Investigations into the Hong Kong bus accident commences
- Hong Kong police said Sunday they were investigating a deadly bus accident that left 19 people dead and scores more injured.
- Its "management is at fault, and it did not attach importance to traffic safety nor to the staffing structure, work and rest, and training of drivers," Lai Siu-chung, a representative of the motor transport workers union branch at the company, told reporters Sunday, according to local broadcaster TVB.
- Hong Kong's worst road traffic accident occurred in 2003 when a double-decker bus collided with a truck and plunged from a bridge, killing 21 people.
Hong Kong police said Sunday they were investigating a deadly bus accident that left 19 people dead and scores more injured, with the bus driver arrested for dangerous driving.
The double-decker bus overturned Saturday evening near the town of Tai Po in the northern New Territories, flipping onto its side and appearing to smash into a lamppost.
Nineteen people were killed and 65 people were injured, some critically, according to local police.
“The 30-year old male bus driver was arrested for dangerous driving causing death and dangerous driving causing grievous bodily harm. He is still being detained for further enquiries,” police said in a statement early Sunday.
Most of the injured and some of the dead were on the upper deck of the bus, Chan Hing-yu of the fire department told reporters.
The driver was suspected of being over the speed limit as he went down a slope and lost control of the vehicle, senior traffic superintendent Lee Chi-wai told reporters.
He was not in need of any medical treatment after the crash and was found to be sober, he added.
Long hours, low pay
The accident has reignited a debate over working conditions for the city’s bus drivers.
The vehicle was managed by the Kowloon Motor Bus Company, one of the main bus operators in Hong Kong.
Its “management is at fault, and it did not attach importance to traffic safety nor to the staffing structure, work and rest, and training of drivers,” Lai Siu-chung, a representative of the motor transport workers union branch at the company, told reporters Sunday, according to local broadcaster TVB.
Lai said the company’s poor treatment of workers had led to labour shortages, adding that many drivers work under pressure and without adequate support.
“The industry wages of drivers have lagged behind inflation for many years… as a result the number of drivers working extra shifts and part-time have increased,” said lawmaker Luk Chung-hung, who also questioned whether the company was paying enough attention to safety.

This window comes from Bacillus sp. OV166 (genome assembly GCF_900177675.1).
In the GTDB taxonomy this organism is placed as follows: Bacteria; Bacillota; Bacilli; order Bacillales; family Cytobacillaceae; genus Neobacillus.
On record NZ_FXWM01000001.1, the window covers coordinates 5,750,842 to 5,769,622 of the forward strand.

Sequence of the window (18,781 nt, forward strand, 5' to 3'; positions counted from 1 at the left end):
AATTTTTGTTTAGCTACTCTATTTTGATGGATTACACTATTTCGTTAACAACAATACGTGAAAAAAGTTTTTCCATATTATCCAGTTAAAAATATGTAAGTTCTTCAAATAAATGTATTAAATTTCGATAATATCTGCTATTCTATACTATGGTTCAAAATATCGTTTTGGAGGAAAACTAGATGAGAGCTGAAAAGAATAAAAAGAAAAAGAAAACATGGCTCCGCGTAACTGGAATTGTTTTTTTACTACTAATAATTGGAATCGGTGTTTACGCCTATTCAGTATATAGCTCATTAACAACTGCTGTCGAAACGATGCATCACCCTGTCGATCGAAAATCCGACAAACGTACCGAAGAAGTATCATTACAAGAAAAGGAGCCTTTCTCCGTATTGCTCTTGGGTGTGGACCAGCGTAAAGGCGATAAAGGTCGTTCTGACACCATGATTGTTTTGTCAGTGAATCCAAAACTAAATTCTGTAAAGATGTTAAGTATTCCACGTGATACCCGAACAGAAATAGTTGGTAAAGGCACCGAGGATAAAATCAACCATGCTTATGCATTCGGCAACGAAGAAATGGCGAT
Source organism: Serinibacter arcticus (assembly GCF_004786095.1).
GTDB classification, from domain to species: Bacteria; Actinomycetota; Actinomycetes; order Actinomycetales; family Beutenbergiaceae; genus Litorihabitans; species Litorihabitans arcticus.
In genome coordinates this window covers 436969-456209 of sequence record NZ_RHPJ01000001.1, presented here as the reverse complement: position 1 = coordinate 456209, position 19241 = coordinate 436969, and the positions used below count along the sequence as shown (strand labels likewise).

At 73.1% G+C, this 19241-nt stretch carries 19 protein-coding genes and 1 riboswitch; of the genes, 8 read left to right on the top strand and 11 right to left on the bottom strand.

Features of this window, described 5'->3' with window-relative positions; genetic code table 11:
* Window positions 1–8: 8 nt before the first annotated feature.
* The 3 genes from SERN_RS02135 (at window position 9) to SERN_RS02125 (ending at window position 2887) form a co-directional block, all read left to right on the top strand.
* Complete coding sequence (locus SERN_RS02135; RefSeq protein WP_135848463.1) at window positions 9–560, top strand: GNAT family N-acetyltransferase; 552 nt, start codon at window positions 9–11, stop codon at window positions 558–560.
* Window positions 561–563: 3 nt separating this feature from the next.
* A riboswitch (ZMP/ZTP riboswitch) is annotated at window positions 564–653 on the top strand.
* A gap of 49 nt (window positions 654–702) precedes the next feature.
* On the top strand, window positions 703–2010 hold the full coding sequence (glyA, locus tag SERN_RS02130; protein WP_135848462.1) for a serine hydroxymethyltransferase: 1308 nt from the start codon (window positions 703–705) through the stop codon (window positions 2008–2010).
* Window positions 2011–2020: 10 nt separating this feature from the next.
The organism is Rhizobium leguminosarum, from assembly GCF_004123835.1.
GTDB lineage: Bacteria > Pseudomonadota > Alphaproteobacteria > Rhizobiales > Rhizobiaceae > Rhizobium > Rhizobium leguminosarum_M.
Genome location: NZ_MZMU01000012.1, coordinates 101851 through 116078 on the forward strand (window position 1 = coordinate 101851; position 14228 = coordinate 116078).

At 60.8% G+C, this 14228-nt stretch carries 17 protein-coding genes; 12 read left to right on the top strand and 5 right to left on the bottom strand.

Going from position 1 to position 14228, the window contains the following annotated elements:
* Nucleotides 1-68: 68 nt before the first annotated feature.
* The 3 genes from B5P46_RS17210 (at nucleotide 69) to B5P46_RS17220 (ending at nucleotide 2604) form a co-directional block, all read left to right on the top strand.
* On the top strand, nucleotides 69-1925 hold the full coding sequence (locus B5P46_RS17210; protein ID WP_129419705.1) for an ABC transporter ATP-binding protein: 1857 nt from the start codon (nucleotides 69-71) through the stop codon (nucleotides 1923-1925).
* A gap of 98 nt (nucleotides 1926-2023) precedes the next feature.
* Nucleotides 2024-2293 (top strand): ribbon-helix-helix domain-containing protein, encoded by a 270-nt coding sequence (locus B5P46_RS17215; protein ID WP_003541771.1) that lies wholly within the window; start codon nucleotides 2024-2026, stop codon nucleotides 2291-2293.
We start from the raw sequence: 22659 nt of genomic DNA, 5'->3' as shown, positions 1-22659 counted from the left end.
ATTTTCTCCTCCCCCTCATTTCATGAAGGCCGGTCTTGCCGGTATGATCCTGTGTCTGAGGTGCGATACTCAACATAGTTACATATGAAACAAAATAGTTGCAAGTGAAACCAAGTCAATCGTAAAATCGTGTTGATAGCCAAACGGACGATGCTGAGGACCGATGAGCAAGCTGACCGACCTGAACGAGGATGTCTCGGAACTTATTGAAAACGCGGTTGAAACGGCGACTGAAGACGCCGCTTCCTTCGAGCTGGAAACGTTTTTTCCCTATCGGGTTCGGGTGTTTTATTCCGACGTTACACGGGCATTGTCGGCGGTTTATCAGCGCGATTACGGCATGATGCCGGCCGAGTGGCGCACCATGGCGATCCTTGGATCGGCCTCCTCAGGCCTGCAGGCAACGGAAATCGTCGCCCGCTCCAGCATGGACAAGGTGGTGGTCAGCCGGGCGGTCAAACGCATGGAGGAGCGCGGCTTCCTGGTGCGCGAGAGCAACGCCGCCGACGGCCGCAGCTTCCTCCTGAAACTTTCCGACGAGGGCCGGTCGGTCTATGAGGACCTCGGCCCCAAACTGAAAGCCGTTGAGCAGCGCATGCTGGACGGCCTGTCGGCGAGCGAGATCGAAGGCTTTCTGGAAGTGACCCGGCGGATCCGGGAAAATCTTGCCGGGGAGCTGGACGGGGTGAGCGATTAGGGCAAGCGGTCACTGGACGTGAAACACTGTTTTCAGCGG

The Kowloon Motor Bus Company said it would pay compensation to survivors and victims’ families, but has not specifically responded to these allegations.
Speaking to local media, passengers said the bus was going too fast before the crash.
“It was much faster than I normally felt in a bus,” one injured passenger told the South China Morning Post’s online edition.
“And then it was like the tyre slipped, and the bus turned. It was really chaotic in the bus. People fell on one another and got tossed from side to side.”
Before the crash, passengers had complained to the driver who was reportedly 10 minutes late and he then started speeding up, the Apple Daily reported, quoting injured passengers at the scene.
One injured passenger told the Oriental Daily it was like the driver was “intentionally using the bus to throw a tantrum.”
Lawmaker Lam Cheuk-ting of the Democratic Party urged the government to rethink the design of double-decker buses, saying the upper decks had been “repeatedly torn off in accidents, posing a serious threat to passengers on the upper level.”
He also called on the government to address the issue of many drivers working overly long hours.
City leader Carrie Lam, who visited survivors at the Prince of Wales Hospital late on Saturday, expressed “deep sorrow” and pledged there would be an independent investigation.
The southern Chinese city promotes its public transport system as one of the best in the world but fatal accidents do occasionally happen.
Hong Kong’s worst road traffic accident occurred in 2003 when a double-decker bus collided with a truck and plunged from a bridge, killing 21 people.
In 2008, 18 people were killed in another bus crash.
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